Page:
Women all over the world are seen to be getting more and more active, even in areas which were said to be men's bastions. Why then are there far fewer women atheists compared to men? Are women more religious? Are they still dominated by their men? Or by religious authorities? Are they too busy in their domestic affairs or are they simply not concerned? What is it?
American Atheists sent out a survey to all its members in 1985. Of those that responded, 16.9% were female, 83.1% were male. This could be an indication of fewer female atheists than male atheists. Then again, it could support the notion that female atheists are less likely to be active. A more detailed study should be conducted.
In 1985 American Atheists was to tiny to be representative of much. Back then, if you'd taken a poll regarding female participation in sports you'd have received the same numbers. They are meaningless in 2011. Women have basically taken over - even in running the majority in marathions in many major races is now females! How wonderful! A simple phone call to any atheist organization might reveal the numbers are MUCH higher today. The world is changing.
David, It was only a few years ago that women were freed from doing laundry in a tub, or growing and canning their year's supply of food, or tending to the babies that just kept coming, even though many women did their best to prevent unwanted pregnancies, or that women made all the clothing for the family, even men's suits. My grandmothers did all these things, had a gaggle of kids, took care of survivors of the 1918 flue epidemic, and saved every penny they could get from selling eggs and canned goods or bakery items to pay for educating their children.
My generation's mothers had it easier than grandmas, except they worked outside the home as well as doing all the usual chores of homemaking. Kids didn't have the fine cakes and cookies, and wore store bought clothes.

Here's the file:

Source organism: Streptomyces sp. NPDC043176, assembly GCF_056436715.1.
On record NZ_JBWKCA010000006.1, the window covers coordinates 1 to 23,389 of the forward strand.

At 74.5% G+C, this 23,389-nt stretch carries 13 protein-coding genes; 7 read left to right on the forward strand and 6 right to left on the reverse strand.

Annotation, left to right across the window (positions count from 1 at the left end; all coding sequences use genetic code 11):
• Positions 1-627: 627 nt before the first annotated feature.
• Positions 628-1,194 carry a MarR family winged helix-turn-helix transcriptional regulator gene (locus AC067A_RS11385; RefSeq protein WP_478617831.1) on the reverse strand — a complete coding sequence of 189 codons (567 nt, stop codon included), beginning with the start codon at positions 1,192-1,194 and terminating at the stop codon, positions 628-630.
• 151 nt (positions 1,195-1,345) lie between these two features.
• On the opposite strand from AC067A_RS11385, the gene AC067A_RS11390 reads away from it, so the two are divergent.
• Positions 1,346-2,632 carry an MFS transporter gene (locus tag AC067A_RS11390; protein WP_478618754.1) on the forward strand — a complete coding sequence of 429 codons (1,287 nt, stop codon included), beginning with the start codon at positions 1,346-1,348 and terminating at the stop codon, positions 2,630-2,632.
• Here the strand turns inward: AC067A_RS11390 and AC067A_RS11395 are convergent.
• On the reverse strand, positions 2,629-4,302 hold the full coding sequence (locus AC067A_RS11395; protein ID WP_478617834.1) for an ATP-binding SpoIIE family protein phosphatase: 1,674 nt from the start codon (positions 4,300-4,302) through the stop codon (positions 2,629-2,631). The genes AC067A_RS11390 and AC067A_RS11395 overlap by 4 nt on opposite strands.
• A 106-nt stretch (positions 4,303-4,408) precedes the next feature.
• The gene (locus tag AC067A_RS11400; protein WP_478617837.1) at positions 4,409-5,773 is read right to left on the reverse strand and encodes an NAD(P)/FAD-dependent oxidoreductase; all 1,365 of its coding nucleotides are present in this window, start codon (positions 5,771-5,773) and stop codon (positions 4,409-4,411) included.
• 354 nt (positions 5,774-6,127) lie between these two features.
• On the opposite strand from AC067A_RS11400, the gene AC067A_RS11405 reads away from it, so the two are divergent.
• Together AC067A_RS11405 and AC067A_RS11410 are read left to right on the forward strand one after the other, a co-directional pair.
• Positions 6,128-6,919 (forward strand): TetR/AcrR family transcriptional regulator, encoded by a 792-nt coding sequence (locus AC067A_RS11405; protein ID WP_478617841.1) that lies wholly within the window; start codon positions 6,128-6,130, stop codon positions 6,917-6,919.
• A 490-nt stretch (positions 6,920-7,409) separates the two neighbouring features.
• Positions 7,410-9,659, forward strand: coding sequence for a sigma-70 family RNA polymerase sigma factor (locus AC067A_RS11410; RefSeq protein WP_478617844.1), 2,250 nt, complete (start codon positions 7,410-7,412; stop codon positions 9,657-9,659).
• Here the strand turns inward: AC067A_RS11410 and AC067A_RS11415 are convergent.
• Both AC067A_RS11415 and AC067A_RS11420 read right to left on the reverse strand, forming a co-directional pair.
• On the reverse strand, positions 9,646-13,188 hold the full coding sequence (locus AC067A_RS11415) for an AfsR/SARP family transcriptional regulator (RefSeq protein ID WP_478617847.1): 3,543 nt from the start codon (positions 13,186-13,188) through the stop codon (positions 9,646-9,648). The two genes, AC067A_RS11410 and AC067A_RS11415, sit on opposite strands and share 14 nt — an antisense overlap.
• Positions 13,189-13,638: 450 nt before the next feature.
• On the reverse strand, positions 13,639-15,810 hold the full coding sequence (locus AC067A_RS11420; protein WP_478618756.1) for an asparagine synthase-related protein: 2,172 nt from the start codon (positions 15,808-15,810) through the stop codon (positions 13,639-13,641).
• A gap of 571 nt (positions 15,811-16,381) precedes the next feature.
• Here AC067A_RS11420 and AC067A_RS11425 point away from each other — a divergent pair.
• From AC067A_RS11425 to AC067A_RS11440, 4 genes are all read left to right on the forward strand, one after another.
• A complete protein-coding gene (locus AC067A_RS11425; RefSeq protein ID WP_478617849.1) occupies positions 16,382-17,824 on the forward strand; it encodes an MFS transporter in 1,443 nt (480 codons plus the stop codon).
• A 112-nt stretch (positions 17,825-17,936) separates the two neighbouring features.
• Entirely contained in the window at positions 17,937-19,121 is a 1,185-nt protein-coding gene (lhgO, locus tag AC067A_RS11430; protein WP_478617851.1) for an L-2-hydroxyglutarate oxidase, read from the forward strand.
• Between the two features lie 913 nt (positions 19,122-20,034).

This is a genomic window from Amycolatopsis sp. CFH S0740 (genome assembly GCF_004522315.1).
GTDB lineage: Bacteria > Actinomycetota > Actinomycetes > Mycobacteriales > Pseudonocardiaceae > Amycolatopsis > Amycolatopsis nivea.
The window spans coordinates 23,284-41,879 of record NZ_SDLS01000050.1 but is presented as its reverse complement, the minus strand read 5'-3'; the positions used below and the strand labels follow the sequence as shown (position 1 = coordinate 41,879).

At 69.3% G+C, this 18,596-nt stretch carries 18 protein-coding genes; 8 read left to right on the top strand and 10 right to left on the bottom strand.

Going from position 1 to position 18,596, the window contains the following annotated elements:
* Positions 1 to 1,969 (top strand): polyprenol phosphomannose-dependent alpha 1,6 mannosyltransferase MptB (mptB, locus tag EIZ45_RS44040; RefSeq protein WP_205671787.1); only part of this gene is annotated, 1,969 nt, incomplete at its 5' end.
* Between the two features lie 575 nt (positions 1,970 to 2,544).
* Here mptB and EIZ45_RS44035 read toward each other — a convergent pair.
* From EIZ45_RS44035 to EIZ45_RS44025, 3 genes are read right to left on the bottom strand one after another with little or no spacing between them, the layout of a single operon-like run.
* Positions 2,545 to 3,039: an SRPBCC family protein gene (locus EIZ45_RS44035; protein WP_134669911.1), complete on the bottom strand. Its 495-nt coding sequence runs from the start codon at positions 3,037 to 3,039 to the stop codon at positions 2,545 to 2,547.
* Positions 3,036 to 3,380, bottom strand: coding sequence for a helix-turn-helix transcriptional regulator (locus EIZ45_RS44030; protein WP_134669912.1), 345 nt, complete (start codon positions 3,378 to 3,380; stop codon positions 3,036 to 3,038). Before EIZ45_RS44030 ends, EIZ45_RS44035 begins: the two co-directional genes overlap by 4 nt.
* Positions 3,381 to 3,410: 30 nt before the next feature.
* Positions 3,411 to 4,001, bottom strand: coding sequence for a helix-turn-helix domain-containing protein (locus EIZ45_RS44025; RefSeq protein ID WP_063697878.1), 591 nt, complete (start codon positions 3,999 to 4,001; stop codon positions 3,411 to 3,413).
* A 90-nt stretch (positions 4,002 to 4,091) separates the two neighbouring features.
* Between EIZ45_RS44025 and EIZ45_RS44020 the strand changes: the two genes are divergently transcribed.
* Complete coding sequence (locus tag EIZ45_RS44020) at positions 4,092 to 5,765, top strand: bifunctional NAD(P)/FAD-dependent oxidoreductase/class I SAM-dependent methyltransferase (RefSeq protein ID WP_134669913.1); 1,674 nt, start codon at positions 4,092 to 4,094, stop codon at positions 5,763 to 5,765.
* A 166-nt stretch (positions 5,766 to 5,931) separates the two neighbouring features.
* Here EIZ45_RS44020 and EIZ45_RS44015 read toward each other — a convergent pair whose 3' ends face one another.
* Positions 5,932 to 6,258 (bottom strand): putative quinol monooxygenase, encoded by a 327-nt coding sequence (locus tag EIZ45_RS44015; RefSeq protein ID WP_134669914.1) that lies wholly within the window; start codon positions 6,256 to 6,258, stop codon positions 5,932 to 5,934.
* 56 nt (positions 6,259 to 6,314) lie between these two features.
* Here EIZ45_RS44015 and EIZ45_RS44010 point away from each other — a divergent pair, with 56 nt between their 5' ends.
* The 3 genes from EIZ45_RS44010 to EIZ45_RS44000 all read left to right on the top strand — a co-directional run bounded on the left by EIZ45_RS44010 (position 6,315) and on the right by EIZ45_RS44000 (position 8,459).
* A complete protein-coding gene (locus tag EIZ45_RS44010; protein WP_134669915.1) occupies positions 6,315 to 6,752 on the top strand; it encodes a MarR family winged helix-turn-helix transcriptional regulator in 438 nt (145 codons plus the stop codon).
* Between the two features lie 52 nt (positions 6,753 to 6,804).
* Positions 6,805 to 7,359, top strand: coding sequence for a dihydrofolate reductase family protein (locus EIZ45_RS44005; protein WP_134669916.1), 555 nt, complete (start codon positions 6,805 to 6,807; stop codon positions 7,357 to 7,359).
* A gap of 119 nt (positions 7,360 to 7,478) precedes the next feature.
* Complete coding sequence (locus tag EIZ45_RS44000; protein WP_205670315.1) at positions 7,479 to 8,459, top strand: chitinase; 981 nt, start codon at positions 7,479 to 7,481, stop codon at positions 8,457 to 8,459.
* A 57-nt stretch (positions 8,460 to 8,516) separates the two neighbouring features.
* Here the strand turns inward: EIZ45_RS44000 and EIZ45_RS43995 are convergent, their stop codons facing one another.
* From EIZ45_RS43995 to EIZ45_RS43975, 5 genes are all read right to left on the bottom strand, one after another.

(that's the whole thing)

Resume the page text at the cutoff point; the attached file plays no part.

Mothers of my generation and location didn't have access to new ideas; we focused on church and our responsibilities to make the community run better. Women of my generation and location and class had good incomes, nice homes, drove cars and began to return to college, first for the fun of it and then for the challenge. Ideas sprang up like tulips in spring. New ideas, new possibilities, more freedom, more prosperity. Questions about supernatural beings and events popped up. Questions of dogma whacked us over the head. Discussion grew into unheard of topics. More of us moved into the atheist camp.
My daughter is a volunteer fire fighter in her rural farm community, and women are valued because of the many things they can do and acknowledged for the things that they physically cannot do. Even some men cannot do the tough work of firefighting but they get assignments to tend water trucks and whatever job they can physically and mentally handle. Men and women seem to have gender roles much different than my generation. Young men become involved more than their fathers did in family participation. Here, too, new ideas replace the old, "weather, sports, machines" topics of the men and "cooking, gardening, and child rearing of the women. Men and women don't cluster into separate groups as my generation did.